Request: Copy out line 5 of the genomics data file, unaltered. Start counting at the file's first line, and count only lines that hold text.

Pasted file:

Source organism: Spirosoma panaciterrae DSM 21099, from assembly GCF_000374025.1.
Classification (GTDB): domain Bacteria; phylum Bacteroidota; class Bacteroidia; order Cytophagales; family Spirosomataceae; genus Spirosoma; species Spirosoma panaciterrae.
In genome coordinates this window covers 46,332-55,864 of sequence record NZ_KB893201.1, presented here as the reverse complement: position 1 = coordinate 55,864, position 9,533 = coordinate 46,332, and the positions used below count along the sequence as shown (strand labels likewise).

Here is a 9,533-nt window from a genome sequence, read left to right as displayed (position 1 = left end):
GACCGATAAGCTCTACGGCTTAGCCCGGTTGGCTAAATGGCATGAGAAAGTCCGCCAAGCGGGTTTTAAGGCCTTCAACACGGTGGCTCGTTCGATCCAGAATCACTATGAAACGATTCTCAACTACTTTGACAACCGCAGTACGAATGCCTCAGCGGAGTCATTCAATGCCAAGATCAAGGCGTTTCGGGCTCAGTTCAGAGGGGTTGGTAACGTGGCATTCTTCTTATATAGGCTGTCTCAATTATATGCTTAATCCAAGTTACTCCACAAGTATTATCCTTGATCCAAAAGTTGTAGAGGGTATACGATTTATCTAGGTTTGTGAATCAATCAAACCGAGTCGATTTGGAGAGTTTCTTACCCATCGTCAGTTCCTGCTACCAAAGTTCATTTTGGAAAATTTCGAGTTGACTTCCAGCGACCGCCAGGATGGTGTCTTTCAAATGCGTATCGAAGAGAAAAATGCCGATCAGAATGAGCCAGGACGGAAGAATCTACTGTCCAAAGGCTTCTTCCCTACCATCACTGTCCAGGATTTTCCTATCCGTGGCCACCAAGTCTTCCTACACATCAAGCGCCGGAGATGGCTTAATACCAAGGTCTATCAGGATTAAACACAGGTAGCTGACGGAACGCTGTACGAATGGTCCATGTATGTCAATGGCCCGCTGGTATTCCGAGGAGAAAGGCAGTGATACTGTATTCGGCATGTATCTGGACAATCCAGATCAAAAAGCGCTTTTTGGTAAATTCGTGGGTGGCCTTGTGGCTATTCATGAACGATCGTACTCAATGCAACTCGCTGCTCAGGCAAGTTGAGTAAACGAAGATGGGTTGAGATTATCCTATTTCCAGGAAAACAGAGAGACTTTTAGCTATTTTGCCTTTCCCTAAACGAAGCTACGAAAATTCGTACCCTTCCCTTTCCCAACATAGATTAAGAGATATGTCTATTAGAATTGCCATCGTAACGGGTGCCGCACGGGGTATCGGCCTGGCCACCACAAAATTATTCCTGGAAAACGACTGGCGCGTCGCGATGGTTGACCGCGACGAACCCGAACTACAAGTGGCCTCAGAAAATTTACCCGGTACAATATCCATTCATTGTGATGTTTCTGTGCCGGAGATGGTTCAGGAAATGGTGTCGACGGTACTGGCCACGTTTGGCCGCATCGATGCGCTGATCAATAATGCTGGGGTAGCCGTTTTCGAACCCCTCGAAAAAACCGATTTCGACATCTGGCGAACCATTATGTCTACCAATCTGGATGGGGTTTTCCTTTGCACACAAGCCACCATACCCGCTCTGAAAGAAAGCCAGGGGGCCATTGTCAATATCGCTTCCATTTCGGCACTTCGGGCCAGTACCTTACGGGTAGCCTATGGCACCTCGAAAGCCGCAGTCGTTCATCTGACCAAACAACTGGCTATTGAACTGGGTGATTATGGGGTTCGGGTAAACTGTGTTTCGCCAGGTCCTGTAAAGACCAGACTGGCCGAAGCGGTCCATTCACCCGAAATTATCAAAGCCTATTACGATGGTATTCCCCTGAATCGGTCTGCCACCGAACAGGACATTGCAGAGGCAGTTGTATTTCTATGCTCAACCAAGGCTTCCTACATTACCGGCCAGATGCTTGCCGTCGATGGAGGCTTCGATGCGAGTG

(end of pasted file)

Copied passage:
GACCGATAAGCTCTACGGCTTAGCCCGGTTGGCTAAATGGCATGAGAAAGTCCGCCAAGCGGGTTTTAAGGCCTTCAACACGGTGGCTCGTTCGATCCAGAATCACTATGAAACGATTCTCAACTACTTTGACAACCGCAGTACGAATGCCTCAGCGGAGTCATTCAATGCCAAGATCAAGGCGTTTCGGGCTCAGTTCAGAGGGGTTGGTAACGTGGCATTCTTCTTATATAGGCTGTCTCAATTATATGCTTAATCCAAGTTACTCCACAAGTATTATCCTTGATCCAAAAGTTGTAGAGGGTATACGATTTATCTAGGTTTGTGAATCAATCAAACCGAGTCGATTTGGAGAGTTTCTTACCCATCGTCAGTTCCTGCTACCAAAGTTCATTTTGGAAAATTTCGAGTTGACTTCCAGCGACCGCCAGGATGGTGTCTTTCAAATGCGTATCGAAGAGAAAAATGCCGATCAGAATGAGCCAGGACGGAAGAATCTACTGTCCAAAGGCTTCTTCCCTACCATCACTGTCCAGGATTTTCCTATCCGTGGCCACCAAGTCTTCCTACACATCAAGCGCCGGAGATGGCTTAATACCAAGGTCTATCAGGATTAAACACAGGTAGCTGACGGAACGCTGTACGAATGGTCCATGTATGTCAATGGCCCGCTGGTATTCCGAGGAGAAAGGCAGTGATACTGTATTCGGCATGTATCTGGACAATCCAGATCAAAAAGCGCTTTTTGGTAAATTCGTGGGTGGCCTTGTGGCTATTCATGAACGATCGTACTCAATGCAACTCGCTGCTCAGGCAAGTTGAGTAAACGAAGATGGGTTGAGATTATCCTATTTCCAGGAAAACAGAGAGACTTTTAGCTATTTTGCCTTTCCCTAAACGAAGCTACGAAAATTCGTACCCTTCCCTTTCCCAACATAGATTAAGAGATATGTCTATTAGAATTGCCATCGTAACGGGTGCCGCACGGGGTATCGGCCTGGCCACCACAAAATTATTCCTGGAAAACGACTGGCGCGTCGCGATGGTTGACCGCGACGAACCCGAACTACAAGTGGCCTCAGAAAATTTACCCGGTACAATATCCATTCATTGTGATGTTTCTGTGCCGGAGATGGTTCAGGAAATGGTGTCGACGGTACTGGCCACGTTTGGCCGCATCGATGCGCTGATCAATAATGCTGGGGTAGCCGTTTTCGAACCCCTCGAAAAAACCGATTTCGACATCTGGCGAACCATTATGTCTACCAATCTGGATGGGGTTTTCCTTTGCACACAAGCCACCATACCCGCTCTGAAAGAAAGCCAGGGGGCCATTGTCAATATCGCTTCCATTTCGGCACTTCGGGCCAGTACCTTACGGGTAGCCTATGGCACCTCGAAAGCCGCAGTCGTTCATCTGACCAAACAACTGGCTATTGAACTGGGTGATTATGGGGTTCGGGTAAACTGTGTTTCGCCAGGTCCTGTAAAGACCAGACTGGCCGAAGCGGTCCATTCACCCGAAATTATCAAAGCCTATTACGATGGTATTCCCCTGAATCGGTCTGCCACCGAACAGGACATTGCAGAGGCAGTTGTATTTCTATGCTCAACCAAGGCTTCCTACATTACCGGCCAGATGCTTGCCGTCGATGGAGGCTTCGATGCGAGTG